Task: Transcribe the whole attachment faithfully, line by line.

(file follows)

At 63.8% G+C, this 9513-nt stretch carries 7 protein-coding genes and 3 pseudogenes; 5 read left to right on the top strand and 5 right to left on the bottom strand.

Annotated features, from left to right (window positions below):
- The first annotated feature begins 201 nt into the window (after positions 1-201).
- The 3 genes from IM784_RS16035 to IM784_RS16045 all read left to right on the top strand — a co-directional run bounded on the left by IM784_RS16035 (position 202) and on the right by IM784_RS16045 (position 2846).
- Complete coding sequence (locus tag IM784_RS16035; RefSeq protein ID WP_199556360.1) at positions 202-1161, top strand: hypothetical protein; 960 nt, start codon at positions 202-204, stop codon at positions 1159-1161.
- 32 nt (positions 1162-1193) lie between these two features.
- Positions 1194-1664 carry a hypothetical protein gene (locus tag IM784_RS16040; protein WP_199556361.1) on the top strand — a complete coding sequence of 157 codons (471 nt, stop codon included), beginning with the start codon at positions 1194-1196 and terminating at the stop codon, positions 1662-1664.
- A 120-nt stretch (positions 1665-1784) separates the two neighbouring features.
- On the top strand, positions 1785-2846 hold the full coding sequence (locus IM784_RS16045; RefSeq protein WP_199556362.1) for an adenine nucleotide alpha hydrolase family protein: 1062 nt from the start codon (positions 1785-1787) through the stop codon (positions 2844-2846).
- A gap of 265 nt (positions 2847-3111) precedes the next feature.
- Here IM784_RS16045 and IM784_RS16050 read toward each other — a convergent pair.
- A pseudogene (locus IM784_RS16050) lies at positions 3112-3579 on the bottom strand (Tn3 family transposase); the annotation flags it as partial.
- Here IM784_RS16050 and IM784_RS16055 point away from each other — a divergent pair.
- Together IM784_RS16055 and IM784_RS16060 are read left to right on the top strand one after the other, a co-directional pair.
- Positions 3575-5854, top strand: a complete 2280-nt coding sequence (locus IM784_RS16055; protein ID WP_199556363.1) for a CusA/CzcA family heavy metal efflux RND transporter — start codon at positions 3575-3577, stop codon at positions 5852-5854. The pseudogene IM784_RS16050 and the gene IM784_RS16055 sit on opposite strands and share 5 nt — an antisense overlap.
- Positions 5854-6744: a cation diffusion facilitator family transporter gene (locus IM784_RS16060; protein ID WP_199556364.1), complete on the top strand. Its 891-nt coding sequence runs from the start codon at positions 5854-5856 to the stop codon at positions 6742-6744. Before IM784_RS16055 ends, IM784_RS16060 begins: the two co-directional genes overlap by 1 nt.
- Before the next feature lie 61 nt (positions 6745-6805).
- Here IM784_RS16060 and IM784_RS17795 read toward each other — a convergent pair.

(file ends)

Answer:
At 63.8% G+C, this 9513-nt stretch carries 7 protein-coding genes and 3 pseudogenes; 5 read left to right on the top strand and 5 right to left on the bottom strand.

Annotated features, from left to right (window positions below):
- The first annotated feature begins 201 nt into the window (after positions 1-201).
- The 3 genes from IM784_RS16035 to IM784_RS16045 all read left to right on the top strand — a co-directional run bounded on the left by IM784_RS16035 (position 202) and on the right by IM784_RS16045 (position 2846).
- Complete coding sequence (locus tag IM784_RS16035; RefSeq protein ID WP_199556360.1) at positions 202-1161, top strand: hypothetical protein; 960 nt, start codon at positions 202-204, stop codon at positions 1159-1161.
- 32 nt (positions 1162-1193) lie between these two features.
- Positions 1194-1664 carry a hypothetical protein gene (locus tag IM784_RS16040; protein WP_199556361.1) on the top strand — a complete coding sequence of 157 codons (471 nt, stop codon included), beginning with the start codon at positions 1194-1196 and terminating at the stop codon, positions 1662-1664.
- A 120-nt stretch (positions 1665-1784) separates the two neighbouring features.
- On the top strand, positions 1785-2846 hold the full coding sequence (locus IM784_RS16045; RefSeq protein WP_199556362.1) for an adenine nucleotide alpha hydrolase family protein: 1062 nt from the start codon (positions 1785-1787) through the stop codon (positions 2844-2846).
- A gap of 265 nt (positions 2847-3111) precedes the next feature.
- Here IM784_RS16045 and IM784_RS16050 read toward each other — a convergent pair.
- A pseudogene (locus IM784_RS16050) lies at positions 3112-3579 on the bottom strand (Tn3 family transposase); the annotation flags it as partial.
- Here IM784_RS16050 and IM784_RS16055 point away from each other — a divergent pair.
- Together IM784_RS16055 and IM784_RS16060 are read left to right on the top strand one after the other, a co-directional pair.
- Positions 3575-5854, top strand: a complete 2280-nt coding sequence (locus IM784_RS16055; protein ID WP_199556363.1) for a CusA/CzcA family heavy metal efflux RND transporter — start codon at positions 3575-3577, stop codon at positions 5852-5854. The pseudogene IM784_RS16050 and the gene IM784_RS16055 sit on opposite strands and share 5 nt — an antisense overlap.
- Positions 5854-6744: a cation diffusion facilitator family transporter gene (locus IM784_RS16060; protein ID WP_199556364.1), complete on the top strand. Its 891-nt coding sequence runs from the start codon at positions 5854-5856 to the stop codon at positions 6742-6744. Before IM784_RS16055 ends, IM784_RS16060 begins: the two co-directional genes overlap by 1 nt.
- Before the next feature lie 61 nt (positions 6745-6805).
- Here IM784_RS16060 and IM784_RS17795 read toward each other — a convergent pair.